Finn Kydland, professor of economics at the University of California and 2004 Nobel Prize Laureate, discusses monetary policy and says the Fed's recent behavior raises questions.» Read More
European stocks closed higher for a second day in a row on Wednesday amid hopes the European Central Bank and the People's Bank of China could provide monetary stimulus to boost economic growth.
Jean-Claude Biver, chairman at Hublot, explains that other countries are compensating for losses in China and that the group is focusing on general-end luxury.
Alan Brown, senior advisor at Schroders, says the market is seeing "several changes in buying trends" and that earnings should keep pace with interest rate hikes.
Dutch Prime Minister Mark Rutte says the U.S. and European Union are discussing "targeted sanctions" if Russia escalates the situation in Crimea.
Carlos Caicedo, senior principal analyst for Latin America at IHS, says Brazil has strong macroeconomic fundamentals, after the country suffered a credit rating downgrade on Tuesday.
Ewen Cameron Watt, BlackRock Investment Institute chief investment strategist, says there would be a large number of financial and political issues associated with Scottish independence.
European stocks closed sharply higher on Tuesday, after the release of new data on German business activity, hopes of Chinese stimulus measures and less focus on Crimean tensions.
Seijiro Takeshita, director of Mizuho International, says exporters will have a "good time" with the weakening of the yen.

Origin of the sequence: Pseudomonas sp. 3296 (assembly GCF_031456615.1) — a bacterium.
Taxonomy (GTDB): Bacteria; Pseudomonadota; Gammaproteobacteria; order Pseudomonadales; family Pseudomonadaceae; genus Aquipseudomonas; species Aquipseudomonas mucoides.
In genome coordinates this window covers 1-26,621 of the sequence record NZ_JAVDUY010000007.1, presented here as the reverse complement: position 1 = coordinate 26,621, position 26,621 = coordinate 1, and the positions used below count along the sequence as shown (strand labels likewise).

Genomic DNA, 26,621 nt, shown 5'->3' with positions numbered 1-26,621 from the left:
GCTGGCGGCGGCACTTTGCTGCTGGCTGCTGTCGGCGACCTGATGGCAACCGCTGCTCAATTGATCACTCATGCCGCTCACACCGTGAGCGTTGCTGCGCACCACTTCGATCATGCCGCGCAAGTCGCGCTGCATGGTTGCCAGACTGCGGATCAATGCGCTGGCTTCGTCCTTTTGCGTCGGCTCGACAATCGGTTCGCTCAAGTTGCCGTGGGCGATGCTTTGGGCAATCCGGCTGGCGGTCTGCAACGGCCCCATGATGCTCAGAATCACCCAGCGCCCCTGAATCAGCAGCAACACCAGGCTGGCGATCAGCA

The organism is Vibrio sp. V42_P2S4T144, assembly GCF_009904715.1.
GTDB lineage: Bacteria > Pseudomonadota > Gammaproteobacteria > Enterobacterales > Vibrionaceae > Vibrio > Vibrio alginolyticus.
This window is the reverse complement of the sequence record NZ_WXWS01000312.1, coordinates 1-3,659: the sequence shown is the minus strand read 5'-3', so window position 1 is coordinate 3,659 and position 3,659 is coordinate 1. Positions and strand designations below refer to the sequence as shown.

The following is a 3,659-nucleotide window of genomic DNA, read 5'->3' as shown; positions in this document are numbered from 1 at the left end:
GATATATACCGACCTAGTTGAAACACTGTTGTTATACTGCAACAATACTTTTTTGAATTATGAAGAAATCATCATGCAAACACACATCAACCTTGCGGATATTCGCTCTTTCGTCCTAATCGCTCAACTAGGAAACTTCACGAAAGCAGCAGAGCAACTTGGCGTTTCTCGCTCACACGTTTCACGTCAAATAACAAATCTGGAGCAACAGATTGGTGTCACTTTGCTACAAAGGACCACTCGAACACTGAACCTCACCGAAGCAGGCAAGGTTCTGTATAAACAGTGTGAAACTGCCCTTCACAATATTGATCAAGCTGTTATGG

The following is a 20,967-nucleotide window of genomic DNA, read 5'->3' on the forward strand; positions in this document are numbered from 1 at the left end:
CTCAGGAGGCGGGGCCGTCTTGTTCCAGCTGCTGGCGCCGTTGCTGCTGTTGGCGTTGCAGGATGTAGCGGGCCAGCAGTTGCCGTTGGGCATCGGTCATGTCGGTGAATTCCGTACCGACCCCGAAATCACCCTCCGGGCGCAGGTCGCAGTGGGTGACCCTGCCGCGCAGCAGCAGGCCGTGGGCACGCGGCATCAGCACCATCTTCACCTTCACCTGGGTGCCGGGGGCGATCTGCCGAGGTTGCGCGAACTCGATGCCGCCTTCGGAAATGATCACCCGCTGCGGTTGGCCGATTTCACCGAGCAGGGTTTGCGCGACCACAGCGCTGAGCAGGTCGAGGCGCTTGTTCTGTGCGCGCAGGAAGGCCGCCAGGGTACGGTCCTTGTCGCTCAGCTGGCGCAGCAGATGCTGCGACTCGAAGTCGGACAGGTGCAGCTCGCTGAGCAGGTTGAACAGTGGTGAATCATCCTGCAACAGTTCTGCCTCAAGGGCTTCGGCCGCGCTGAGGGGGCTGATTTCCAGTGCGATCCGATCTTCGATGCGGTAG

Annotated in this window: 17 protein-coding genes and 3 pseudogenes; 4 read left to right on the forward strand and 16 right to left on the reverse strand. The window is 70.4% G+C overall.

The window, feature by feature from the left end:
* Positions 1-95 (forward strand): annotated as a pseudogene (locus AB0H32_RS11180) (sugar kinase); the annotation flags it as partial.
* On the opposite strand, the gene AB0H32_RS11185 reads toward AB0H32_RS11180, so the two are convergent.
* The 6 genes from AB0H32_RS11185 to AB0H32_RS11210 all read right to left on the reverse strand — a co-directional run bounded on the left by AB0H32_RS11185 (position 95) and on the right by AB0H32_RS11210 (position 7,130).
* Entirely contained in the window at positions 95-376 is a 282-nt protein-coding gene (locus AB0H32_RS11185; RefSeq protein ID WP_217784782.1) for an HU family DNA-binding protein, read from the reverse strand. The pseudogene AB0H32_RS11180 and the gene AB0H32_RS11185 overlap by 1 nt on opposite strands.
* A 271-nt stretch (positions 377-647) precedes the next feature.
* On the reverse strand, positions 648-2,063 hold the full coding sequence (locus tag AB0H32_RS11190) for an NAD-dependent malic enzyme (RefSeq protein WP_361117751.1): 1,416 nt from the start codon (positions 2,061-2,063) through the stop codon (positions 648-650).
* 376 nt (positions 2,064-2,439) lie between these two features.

Michael Widmer, metals strategist at Bank of America Merrill Lynch Global Research, says gold will hit $1200 again in 2014, after falling off.
Geoffrey Yu, FX strategist at UBS, says it is time to buy U.S. dollars, as the ECB attempts to talk the euro down, and an interest rate hike from the U.S. Federal Reserve nears.
As the scale of funds being pulled out of Russia becomes clearer, speculation has increased that the government may have to impose capital controls.
Russia's economy is barely growing, inflation is rising fast, and capital is pouring out of the country, the Economy Ministry said on Monday.
Douglas Yates, assistant professor of political sciences at the American University of Paris, comments on the outcome of the first round of the French local elections and what it means for the national agenda.
David Stevenson, head of product and business development at Baring Asset Management, advises on how to invest in China as it shifts away from the "old manufacturing model."
European stock markets traded lower on Monday off the back of weak Chinese data and heightening tension in Ukraine.
Peter Atherton, head of the utility sector at Liberum, discusses what a competition inquiry into the U.K. utility market would mean for investments and consumers.
William Tobey of Harvard University says that Russia is now showing signs of reluctance in its commitment to improving nuclear security.
The sanctions taken against Russia by the West over its annexation of Crimea are already having an impact.
Antonio Barroso, senior vice president at Teneo Intelligence, says the while the opposition is likely to win more votes during France's local elections, the ruling Socialist party will be able to limit the damage.
James McCormack, managing director at Fitch Ratings, explains that it has removed the U.S. from negative watch because of improvements in the country's fiscal picture.